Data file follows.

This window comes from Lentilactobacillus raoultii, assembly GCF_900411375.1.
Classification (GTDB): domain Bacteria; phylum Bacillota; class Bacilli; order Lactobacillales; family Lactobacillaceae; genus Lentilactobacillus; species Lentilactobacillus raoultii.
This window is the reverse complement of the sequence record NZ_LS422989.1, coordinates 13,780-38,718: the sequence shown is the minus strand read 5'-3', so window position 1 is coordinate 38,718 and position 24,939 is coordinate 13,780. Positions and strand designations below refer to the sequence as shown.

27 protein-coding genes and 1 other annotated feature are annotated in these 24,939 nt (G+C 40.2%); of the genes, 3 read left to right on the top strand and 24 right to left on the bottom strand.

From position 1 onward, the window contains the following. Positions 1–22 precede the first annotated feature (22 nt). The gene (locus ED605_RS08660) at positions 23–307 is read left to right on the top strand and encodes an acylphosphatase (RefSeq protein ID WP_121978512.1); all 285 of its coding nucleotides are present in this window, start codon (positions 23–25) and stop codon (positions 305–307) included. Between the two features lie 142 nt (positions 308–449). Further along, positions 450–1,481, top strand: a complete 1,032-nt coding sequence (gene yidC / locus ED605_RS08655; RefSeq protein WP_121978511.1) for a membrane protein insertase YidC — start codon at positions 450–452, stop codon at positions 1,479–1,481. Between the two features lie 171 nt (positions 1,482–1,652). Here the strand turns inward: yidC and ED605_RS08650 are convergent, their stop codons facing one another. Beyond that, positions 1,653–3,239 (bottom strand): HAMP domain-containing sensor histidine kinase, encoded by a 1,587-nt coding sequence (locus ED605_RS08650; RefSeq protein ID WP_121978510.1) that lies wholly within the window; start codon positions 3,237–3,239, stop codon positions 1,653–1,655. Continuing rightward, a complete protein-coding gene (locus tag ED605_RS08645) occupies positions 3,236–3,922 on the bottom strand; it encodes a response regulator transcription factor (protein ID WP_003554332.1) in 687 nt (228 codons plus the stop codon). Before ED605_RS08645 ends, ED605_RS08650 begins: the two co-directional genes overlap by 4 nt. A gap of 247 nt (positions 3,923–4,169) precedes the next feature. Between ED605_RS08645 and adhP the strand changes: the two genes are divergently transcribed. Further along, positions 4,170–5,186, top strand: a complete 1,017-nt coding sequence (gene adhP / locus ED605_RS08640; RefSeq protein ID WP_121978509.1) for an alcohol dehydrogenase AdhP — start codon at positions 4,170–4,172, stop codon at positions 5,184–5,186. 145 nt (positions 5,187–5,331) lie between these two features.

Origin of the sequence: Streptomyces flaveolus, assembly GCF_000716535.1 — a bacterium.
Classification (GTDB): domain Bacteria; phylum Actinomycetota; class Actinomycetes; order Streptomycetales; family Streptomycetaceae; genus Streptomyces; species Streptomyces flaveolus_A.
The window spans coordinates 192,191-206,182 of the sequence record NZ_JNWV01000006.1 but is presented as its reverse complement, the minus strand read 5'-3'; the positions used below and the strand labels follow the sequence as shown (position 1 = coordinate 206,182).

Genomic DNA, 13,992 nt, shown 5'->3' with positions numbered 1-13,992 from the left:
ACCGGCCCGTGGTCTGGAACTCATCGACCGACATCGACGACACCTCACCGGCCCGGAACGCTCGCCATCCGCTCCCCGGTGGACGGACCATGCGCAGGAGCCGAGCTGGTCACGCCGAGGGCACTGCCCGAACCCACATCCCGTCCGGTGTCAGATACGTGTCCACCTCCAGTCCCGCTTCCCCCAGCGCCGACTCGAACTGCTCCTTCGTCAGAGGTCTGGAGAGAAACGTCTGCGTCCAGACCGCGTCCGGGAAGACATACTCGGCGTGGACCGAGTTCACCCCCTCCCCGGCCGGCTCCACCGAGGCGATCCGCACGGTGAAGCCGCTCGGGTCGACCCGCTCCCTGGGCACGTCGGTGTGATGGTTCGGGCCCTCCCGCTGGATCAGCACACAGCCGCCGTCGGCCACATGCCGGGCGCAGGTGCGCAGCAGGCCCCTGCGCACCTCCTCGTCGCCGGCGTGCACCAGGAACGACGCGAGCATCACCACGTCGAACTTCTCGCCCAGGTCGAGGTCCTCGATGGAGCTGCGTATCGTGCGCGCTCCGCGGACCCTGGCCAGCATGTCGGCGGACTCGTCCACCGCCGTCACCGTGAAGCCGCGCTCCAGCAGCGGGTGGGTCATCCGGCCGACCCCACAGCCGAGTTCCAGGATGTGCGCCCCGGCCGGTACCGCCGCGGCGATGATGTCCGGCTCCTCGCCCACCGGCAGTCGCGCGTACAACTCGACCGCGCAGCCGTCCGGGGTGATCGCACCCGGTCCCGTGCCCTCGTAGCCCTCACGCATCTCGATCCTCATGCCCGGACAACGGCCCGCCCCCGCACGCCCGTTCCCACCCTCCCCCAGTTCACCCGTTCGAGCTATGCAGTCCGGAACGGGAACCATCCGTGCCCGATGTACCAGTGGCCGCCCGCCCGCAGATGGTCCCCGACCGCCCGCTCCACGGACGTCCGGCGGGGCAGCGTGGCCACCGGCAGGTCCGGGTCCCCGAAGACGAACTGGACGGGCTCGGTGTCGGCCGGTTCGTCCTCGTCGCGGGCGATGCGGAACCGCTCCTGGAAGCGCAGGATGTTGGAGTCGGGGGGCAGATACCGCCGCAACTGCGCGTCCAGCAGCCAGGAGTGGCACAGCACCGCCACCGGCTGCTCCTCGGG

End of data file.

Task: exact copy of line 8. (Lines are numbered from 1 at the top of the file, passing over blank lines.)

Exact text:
The window spans coordinates 192,191-206,182 of the sequence record NZ_JNWV01000006.1 but is presented as its reverse complement, the minus strand read 5'-3'; the positions used below and the strand labels follow the sequence as shown (position 1 = coordinate 206,182).